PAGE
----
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Excess Labour and the Business Cycle: A Comparativer Study of Japan, Germany, the United Kingdom and the United States

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  • Robert A Hart
  • James R Malley

Abstract

Against the background of firm-specific human capital theory, this paper investigates empirically the relative propensity of manufacturing industries in Japan, Germany, the United Kingdom, and the United States to hold excess labor over the business cycle. Both stock and utilization dimensions of the labor input are integrated into the study. Throughout, discussion is linked to earlier research that has analyzed the relative international performance of the Japanese labor market. Copyright 1996 by The London School of Economics and Political Science.

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Bibliographic Info

Paper provided by University of Stirling, Division of Economics in its series Working Papers Series with number 93/6.

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Date of creation: May 1993
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Handle: RePEc:stl:stlewp:93/6

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Postal: Division of Economics, University of Stirling, Stirling, Scotland FK9 4LA
Phone: +44 (0)1786 467473
Fax: +44 (0)1786 467469
Web page: http://www.econ.stir.ac.uk/
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Cited by:
  1. Stuart Glosser & Lonnie Golden, 2005. "Is labour becoming more or less flexible? Changing dynamic behaviour and asymmetries of labour input in US manufacturing," Cambridge Journal of Economics, Oxford University Press, vol. 29(4), pages 535-557, July.
  2. Hildreth, Andrew K. G. & Ohtake, Fumio, 1998. "Labor Demand and the Structure of Adjustment Costs in Japan," Journal of the Japanese and International Economies, Elsevier, vol. 12(2), pages 131-150, June.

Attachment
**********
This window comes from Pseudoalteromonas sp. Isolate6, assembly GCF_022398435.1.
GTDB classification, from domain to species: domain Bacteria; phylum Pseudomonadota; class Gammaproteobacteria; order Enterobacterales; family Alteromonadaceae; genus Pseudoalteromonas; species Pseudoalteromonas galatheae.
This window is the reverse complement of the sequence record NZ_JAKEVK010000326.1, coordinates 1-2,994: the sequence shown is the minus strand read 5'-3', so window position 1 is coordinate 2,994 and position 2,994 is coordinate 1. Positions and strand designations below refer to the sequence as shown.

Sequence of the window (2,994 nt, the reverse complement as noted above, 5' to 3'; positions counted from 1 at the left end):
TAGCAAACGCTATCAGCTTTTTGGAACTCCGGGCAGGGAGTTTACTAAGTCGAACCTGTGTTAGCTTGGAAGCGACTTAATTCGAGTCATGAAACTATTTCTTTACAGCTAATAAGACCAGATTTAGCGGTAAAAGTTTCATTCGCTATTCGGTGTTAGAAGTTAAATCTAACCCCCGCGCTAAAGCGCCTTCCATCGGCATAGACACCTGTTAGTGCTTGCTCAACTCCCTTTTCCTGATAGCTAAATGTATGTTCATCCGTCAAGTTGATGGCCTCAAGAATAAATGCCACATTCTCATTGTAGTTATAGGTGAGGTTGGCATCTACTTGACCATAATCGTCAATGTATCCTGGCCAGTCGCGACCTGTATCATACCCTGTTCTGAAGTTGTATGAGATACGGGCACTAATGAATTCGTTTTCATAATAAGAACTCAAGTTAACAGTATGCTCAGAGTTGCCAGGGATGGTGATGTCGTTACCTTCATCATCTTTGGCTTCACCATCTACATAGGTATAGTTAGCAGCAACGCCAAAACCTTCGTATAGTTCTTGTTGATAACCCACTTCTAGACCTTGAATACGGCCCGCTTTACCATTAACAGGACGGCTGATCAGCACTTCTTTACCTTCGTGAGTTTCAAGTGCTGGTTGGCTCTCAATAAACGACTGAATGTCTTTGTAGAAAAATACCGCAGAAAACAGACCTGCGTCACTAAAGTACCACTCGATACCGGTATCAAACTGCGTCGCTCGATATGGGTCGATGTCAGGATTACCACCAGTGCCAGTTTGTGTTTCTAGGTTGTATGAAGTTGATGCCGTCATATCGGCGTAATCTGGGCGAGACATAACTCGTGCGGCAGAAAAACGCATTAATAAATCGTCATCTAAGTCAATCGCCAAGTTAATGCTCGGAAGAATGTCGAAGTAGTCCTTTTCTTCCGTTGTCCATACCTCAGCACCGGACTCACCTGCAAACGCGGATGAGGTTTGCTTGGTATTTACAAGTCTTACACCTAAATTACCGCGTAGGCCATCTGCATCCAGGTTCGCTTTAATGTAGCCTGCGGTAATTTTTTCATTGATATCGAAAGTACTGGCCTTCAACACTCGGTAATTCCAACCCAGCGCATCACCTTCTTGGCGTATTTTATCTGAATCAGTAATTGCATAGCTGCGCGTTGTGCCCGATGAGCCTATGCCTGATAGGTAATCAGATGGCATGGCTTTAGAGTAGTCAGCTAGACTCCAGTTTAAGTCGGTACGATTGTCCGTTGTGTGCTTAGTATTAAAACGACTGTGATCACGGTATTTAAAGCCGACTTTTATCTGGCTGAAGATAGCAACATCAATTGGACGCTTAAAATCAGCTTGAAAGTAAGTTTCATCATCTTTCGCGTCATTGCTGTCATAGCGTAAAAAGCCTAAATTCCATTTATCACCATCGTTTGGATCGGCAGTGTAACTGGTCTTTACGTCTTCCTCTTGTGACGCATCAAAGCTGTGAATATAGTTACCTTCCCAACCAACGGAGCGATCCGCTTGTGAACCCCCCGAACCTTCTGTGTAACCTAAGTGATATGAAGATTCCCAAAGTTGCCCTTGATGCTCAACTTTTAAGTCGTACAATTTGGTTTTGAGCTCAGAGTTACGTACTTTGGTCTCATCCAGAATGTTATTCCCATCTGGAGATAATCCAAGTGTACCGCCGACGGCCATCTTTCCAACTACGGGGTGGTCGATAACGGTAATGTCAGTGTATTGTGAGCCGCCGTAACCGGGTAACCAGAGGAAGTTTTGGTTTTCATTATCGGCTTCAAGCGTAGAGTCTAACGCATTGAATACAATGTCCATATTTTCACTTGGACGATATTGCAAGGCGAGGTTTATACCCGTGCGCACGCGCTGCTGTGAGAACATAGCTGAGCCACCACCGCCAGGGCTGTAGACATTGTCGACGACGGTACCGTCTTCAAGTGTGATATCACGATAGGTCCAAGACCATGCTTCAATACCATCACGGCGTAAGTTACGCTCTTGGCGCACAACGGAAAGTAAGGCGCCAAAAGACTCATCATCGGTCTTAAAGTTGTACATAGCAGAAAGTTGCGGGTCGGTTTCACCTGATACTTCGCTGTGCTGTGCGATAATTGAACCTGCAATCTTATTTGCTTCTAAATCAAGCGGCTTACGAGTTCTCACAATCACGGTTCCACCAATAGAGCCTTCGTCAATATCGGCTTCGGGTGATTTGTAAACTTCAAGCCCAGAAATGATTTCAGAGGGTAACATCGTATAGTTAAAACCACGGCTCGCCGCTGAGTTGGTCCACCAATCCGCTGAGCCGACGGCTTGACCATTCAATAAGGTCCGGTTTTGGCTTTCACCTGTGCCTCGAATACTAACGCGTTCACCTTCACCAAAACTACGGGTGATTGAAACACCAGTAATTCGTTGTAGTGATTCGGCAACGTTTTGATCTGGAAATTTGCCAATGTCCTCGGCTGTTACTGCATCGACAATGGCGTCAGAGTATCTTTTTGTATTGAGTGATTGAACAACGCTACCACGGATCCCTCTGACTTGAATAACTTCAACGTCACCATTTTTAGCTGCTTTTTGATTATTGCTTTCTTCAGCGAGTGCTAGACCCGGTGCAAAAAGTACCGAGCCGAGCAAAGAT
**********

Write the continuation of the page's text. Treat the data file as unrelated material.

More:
3. Inklaar, Robert, 2006. "Cyclical Productivity in Europe and the United States, Evaluating the Evidence on Returns to Scale and Input Utilization," CEPR Discussion Papers 5501, C.E.P.R. Discussion Papers.
  4. Robert A. Hart & J Malley (University of Glasgow), 1996. "Labor Productivity and the Cycle," Working Papers 9613, Business School - Economics, University of Glasgow.
  5. Julia Darby & Robert A Hart & Michaela Vecchi, 1998. "Labour Force Participation and the Business Cycle: A Comparative Analysis of Europe, Japan and the United States," Working Papers 9802, Business School - Economics, University of Glasgow.
  6. J Malley & V A Muscatelli., . "Business Cycles and Productivity Growth: Are Temporary Downturns Productive or Wasteful?," Working Papers 9605, Business School - Economics, University of Glasgow.
  7. Darby, Julia & Hart, Robert A. & Vecchi, Michela, 2001. "Labour force participation and the business cycle: a comparative analysis of France, Japan, Sweden and the United States," Japan and the World Economy, Elsevier, vol. 13(2), pages 113-133, April.
  8. Mollick, Andre Varella, 2004. "Production smoothing in the Japanese vehicle industry," International Journal of Production Economics, Elsevier, vol. 91(1), pages 63-74, September.

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